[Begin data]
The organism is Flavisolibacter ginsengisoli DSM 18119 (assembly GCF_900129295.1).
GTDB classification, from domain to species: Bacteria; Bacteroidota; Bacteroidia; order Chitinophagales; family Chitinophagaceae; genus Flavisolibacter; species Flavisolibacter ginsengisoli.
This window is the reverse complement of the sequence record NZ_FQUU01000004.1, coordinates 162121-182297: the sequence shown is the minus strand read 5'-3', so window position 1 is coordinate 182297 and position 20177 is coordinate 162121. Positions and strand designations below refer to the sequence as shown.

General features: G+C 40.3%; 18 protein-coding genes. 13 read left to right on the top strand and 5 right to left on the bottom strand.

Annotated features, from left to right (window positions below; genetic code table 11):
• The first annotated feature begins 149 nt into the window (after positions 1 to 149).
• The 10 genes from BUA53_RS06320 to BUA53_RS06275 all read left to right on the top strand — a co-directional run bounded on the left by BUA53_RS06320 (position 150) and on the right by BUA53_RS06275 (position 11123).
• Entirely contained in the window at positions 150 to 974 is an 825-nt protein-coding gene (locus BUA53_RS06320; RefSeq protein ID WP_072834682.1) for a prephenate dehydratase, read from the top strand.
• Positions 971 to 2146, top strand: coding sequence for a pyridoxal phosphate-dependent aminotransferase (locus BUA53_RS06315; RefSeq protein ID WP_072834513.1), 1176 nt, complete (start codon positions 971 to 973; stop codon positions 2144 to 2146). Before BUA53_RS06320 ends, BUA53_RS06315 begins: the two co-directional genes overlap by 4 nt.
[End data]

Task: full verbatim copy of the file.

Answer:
The organism is Flavisolibacter ginsengisoli DSM 18119 (assembly GCF_900129295.1).
GTDB classification, from domain to species: Bacteria; Bacteroidota; Bacteroidia; order Chitinophagales; family Chitinophagaceae; genus Flavisolibacter; species Flavisolibacter ginsengisoli.
This window is the reverse complement of the sequence record NZ_FQUU01000004.1, coordinates 162121-182297: the sequence shown is the minus strand read 5'-3', so window position 1 is coordinate 182297 and position 20177 is coordinate 162121. Positions and strand designations below refer to the sequence as shown.

General features: G+C 40.3%; 18 protein-coding genes. 13 read left to right on the top strand and 5 right to left on the bottom strand.

Annotated features, from left to right (window positions below; genetic code table 11):
• The first annotated feature begins 149 nt into the window (after positions 1 to 149).
• The 10 genes from BUA53_RS06320 to BUA53_RS06275 all read left to right on the top strand — a co-directional run bounded on the left by BUA53_RS06320 (position 150) and on the right by BUA53_RS06275 (position 11123).
• Entirely contained in the window at positions 150 to 974 is an 825-nt protein-coding gene (locus BUA53_RS06320; RefSeq protein ID WP_072834682.1) for a prephenate dehydratase, read from the top strand.
• Positions 971 to 2146, top strand: coding sequence for a pyridoxal phosphate-dependent aminotransferase (locus BUA53_RS06315; RefSeq protein ID WP_072834513.1), 1176 nt, complete (start codon positions 971 to 973; stop codon positions 2144 to 2146). Before BUA53_RS06320 ends, BUA53_RS06315 begins: the two co-directional genes overlap by 4 nt.